Yes. In order to complete a conservation easement, a few critical pieces of information must be completed, including the conservation easement appraisal, a baseline report of natural resources on the property, and a minerals assessment of the property. Most importantly, a stewardship fee is included in the cost of an easement, which makes the protection of your land in perpetuity possible.
Only a qualified real estate appraiser can determine the value of a conservation easement for tax purposes. The qualified appraiser considers the property’s “before conservation easement” value at fair market and under current zoning, as well as the property’s “after conservation easement” value with the restrictions of the easement in place. The difference between these two numbers is the value of the conservation easement.
Colorado Conservation Tax Credits are available to donors of “qualified” conservation easements. Colorado taxpayers who donate such qualified easements may claim a state tax credit, based on the fair market value of the conservation easement. The current tax credit value is equal to 90% of the fair market value of the conservation easement. remaining donation up to a total maximum credit of $1.5 million. Colorado allows these credits to be carried forward for 20 years, during which time they may be used to offset the donor’s state income tax liability, or transferred one time to other Colorado taxpayers.
Because LPOSC is a nonprofit, charitable organization, there are a variety of tax benefits to donating a conservation easement to the conservancy. Donations of land, conservation easements, or money may qualify you for income or gift savings. The two main federal benefits associated with a conservation easement are possible reductions in income tax and estate tax liability. An independent appraisal of the value of the conservation easement, completed by a qualified appraiser, determines the amount of possible tax benefits. The amount and type of actual benefit depends on different factors, including the value, your income level, and the total amount of your estate. You should consult an attorney and/or financial advisor to fully understand the tax implications of such a donation.
No. By signing the conservation easement, you are agreeing to be a good steward of your property. LPOSC is required by law to monitor your property once a year to ensure the mutually accepted terms of the easement are being complied with. We will contact you in advance of this site visit so that you know we will be visiting your property, and you are always welcome to join us during that visit.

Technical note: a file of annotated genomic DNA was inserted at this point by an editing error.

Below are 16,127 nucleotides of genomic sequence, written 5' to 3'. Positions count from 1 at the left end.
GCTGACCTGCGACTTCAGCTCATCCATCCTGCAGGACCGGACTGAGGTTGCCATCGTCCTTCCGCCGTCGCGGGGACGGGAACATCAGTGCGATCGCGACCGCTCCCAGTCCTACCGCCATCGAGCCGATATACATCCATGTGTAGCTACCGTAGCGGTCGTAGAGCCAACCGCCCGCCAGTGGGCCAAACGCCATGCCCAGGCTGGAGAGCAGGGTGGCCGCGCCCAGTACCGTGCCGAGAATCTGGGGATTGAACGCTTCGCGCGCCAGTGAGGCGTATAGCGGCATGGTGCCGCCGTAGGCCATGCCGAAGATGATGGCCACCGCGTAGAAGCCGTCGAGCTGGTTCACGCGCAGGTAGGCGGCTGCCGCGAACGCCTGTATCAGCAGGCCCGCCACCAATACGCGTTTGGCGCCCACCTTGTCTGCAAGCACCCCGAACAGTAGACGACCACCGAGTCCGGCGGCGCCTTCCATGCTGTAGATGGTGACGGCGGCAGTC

No. Public access to your property is entirely up to you. If you wish for your land to be public, that may be stated in the terms of the conservation easement agreement, but the easement itself does not mean that your land becomes a public access area.
Yes! You remain the sole owner of the property with the right to sell it, and the easement will permanently be attached to the property, regardless of ownership. The new landowner will be subject to the same restrictions of the conservation easement that you were.
No. However, LPOSC will likely only accept easements that prohibit large-scale subdivision and development for mining, non-agricultural commercial, and industrial uses. They do not have to ban all future development. Conservation easements are intended to be flexible enough to permit limited residential development, as well as permit working family farm and ranch operations. The terms of an easement are decided by the landowner, but the land trust will only assume management if it meets requisite standards for conservation.
Yes! You remain the owner of your land. Your conservation easement is developed specifically for your needs and goals in owning, working and living on the property. You voluntarily work with the conservancy to choose limits to the development of your land. Your property does not become government property.
A conservation easement is a permanent agreement between the landowner and the conservancy, and remains attached to the land regardless of the owner. The easement is recorded at the County Clerk and Recorder’s office, and is federally recognized in order to qualify for tax benefits.